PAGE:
It has been noted that the language and legislative history of RICO do not expressly indicate an intent to rework basic conspiracy law as related to organized crime. See Note, 65 U.Va.L.Rev. 109 (1979). See also United States v. Anderson, 626 F.2d 1358 (8th Cir. 1980). In any event, the conspiratorial objective herein is not as ill-defined as in Elliott. A single overall agreement can be identified under coventional conspiracy doctrine.


Janovich urges this court to follow the Fifth Circuit citing United States v. James, 576 F.2d 1121 (5th Cir. 1978), modified en banc, 590 F.2d 575 (5th Cir.), cert. denied, 442 U.S. 917, 99 S.Ct. 2836, 61 L.Ed.2d 283 (1979). In its en banc opinion, the Fifth Circuit expressed a "preference" for pretrial determination of admissibility, if "reasonably practicable." 590 F.2d at 587. In light of consistent Ninth Circuit precedent allowing conditional admission, we reject Janovich's argument for a mandatory pretrial determination. We note that even under the Fifth Circuit's asserted preference, the practicality of a pretrial determination is questionable here


Carbone told Weinstein that he could describe, in "very authentic" detail, Weinstein's assault. He stated that Weinstein was "hollerin" and he "heard him." He related details about the assault and that the assailant was "supposed to get paid by the limb" but his weapon broke


Although Mazzuca attacks the admission of certain evidence, see note 18, infra, he does not directly challenge the sufficiency of the evidence as to count 1. He does assert that a conspiracy to obstruct state gambling laws, 18 U.S.C. § 1511, is not properly chargeable as a predicate crime of a RICO conspiracy under 18 U.S.C. § 1962(d). He argues inclusion thereof creates a "conspiracy to conspire" which is void for vagueness

RICO itself has consistently withstood constitutional challenges as void for vagueness. See, e. g., United States v. Campanale, 518 F.2d 352, 364 (9th Cir. 1975), cert. denied, 423 U.S. 1050, 96 S.Ct. 777, 46 L.Ed.2d 638 (1976). The essence of a RICO conspiracy is not an agreement to commit predicate crimes but an agreement to conduct or participate in the conduct of the affairs of an enterprise through a pattern of racketeering. "Pattern" is expressly defined as two or more predicate offenses. 18 U.S.C. § 1961(1) lists several acts of racketeering including violation of 18 U.S.C. § 1511. 18 U.S.C. § 1961(1)(B). Cf. United States v. Weisman, 624 F.2d 1118 (2d Cir. 1980) (conspiracy can be properly charged as predicate act under 18 U.S.C. § 1962(c) when it involves any of the substantive offenses listed in § 1961(1)(D)).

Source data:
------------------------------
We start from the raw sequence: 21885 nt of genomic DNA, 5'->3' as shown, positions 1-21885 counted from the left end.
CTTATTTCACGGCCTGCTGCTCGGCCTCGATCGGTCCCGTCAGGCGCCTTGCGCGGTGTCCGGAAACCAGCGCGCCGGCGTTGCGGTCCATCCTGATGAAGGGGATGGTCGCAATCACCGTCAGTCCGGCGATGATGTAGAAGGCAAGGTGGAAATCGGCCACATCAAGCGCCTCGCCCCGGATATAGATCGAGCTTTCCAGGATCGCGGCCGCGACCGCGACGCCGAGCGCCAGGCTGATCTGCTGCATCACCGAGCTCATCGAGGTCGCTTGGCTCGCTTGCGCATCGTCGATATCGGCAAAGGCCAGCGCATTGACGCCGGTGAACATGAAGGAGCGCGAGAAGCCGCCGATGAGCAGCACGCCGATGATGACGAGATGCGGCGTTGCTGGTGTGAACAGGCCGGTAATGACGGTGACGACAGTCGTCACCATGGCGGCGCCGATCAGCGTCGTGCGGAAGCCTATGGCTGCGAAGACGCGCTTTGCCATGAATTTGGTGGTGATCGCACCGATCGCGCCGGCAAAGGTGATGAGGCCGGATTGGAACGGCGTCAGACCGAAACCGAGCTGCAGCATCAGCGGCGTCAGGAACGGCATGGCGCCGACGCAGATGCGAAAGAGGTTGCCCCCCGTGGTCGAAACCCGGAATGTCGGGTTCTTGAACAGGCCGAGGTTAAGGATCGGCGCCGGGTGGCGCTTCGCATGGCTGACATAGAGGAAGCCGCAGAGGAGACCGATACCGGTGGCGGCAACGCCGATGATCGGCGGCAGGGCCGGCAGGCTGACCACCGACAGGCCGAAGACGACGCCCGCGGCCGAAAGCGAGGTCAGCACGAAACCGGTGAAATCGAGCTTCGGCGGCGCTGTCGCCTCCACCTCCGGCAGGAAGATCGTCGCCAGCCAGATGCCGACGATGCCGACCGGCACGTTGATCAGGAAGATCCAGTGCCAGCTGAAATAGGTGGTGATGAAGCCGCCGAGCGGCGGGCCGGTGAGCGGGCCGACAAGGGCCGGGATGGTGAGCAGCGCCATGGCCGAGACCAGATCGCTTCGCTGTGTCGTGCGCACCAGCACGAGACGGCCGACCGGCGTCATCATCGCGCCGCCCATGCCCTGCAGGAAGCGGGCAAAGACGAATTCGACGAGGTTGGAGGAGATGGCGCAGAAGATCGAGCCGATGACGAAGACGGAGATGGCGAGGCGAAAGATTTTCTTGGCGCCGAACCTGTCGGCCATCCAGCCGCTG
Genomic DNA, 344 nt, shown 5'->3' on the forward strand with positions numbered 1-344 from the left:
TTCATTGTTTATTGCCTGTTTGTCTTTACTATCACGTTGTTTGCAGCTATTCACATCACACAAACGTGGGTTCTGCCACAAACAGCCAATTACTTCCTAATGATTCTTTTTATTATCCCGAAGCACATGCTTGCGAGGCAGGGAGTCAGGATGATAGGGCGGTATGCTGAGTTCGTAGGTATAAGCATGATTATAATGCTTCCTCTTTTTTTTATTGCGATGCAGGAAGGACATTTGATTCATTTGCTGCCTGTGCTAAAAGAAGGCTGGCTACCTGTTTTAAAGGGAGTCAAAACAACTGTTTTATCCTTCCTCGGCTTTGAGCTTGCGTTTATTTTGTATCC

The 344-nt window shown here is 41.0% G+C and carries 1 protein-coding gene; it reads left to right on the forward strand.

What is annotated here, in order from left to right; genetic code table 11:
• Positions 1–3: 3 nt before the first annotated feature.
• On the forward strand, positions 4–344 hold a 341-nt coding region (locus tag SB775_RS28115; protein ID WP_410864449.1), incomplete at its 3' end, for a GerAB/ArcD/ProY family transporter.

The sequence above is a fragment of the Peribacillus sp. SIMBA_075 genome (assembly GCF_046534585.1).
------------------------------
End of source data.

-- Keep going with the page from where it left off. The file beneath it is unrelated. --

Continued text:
Count 1 did not charge appellants with a conspiracy to conspire. Cf. United States v. Feliziani, 472 F.Supp. 1037, 1042 (E.D.Pa.1979), aff'd, 622 F.2d 580 (3rd Cir. 1980) (evidence sufficient to support convictions under both 18 U.S.C. § 1962(d) and § 1511).

Mazzuca further objects to application of RICO as unconstitutional, citing Griswold v. Connecticut, 381 U.S. 479, 85 S.Ct. 1678, 14 L.Ed.2d 510 (1965). Absent development of authority and some relation to the facts of this case, we decline to hypothesize constitutional defects.


See pp. 1180-1181, infra


Caliguri claims that the government proved that he conspired to commit only one predicate crime. The evidence showed that in fact he agreed to commit a substantial number of predicate crimes on behalf of the enterprise. Appellant conspired to commit a series of predicate crimes against Night Moves (arson, extortion, bombing). He was also aided in three separate instances of mail fraud. See pp. 1180-1181, infra


Mazzuca challenges admission of certain evidence pertaining to overt acts in the count 1 conspiracy. Overt acts need not be criminal but must be in furtherance of the conspiracy. United States v. Young, 573 F.2d 1137 (9th Cir. 1978). If evidence of other misconduct tends to prove some element of the crime charged, such as knowledge, intent, motive, design or scheme, it may be admissible

Once the trial court determines evidence of extrinsic acts is relevant, it must weigh the probative value of the evidence against its prejudicial effect and that determination is not disturbed absent an abuse of discretion. United States v. Riggins, 539 F.2d 682 (9th Cir. 1976), cert. denied, 429 U.S. 1045, 97 S.Ct. 749, 50 L.Ed.2d 758 (1977). An important consideration in this process is whether the other acts are closely connected in time and nature to the offense charged. We find such a connection. The district court did not abuse its discretion in admitting the challenged evidence.


Only Williams and John Carbone were sentenced to terms to be served consecutively with the count 1 sentence. See note 6 supra. As to the Carbones, Williams and Mazzuca, the practical effect of reversal on any of the remaining counts would be a reduction in fines

The court imposed concurrent sentences and assessed no fines against Janovich, Zemek, and Caliguri. Nevertheless, the nature of the charges and the complexity of the case compel us to examine the challenges as to the remaining counts rather than invoke the concurrent sentence doctrine.


Caliguri also asserts no interstate commerce nexus was established. The effect on interstate commerce need only be de minimis. An actual effect is not required for an attempted Hobbs Act violation; the effect need only be "probable" or "potential." See United States v. Phillips, 577 F.2d 495 (9th Cir.), cert. denied, 439 U.S. 831, 99 S.Ct. 107, 58 L.Ed.2d 125 (1978). See also, United States v. Brooklier, 459 F.Supp. 476 (C.D.Cal.1978)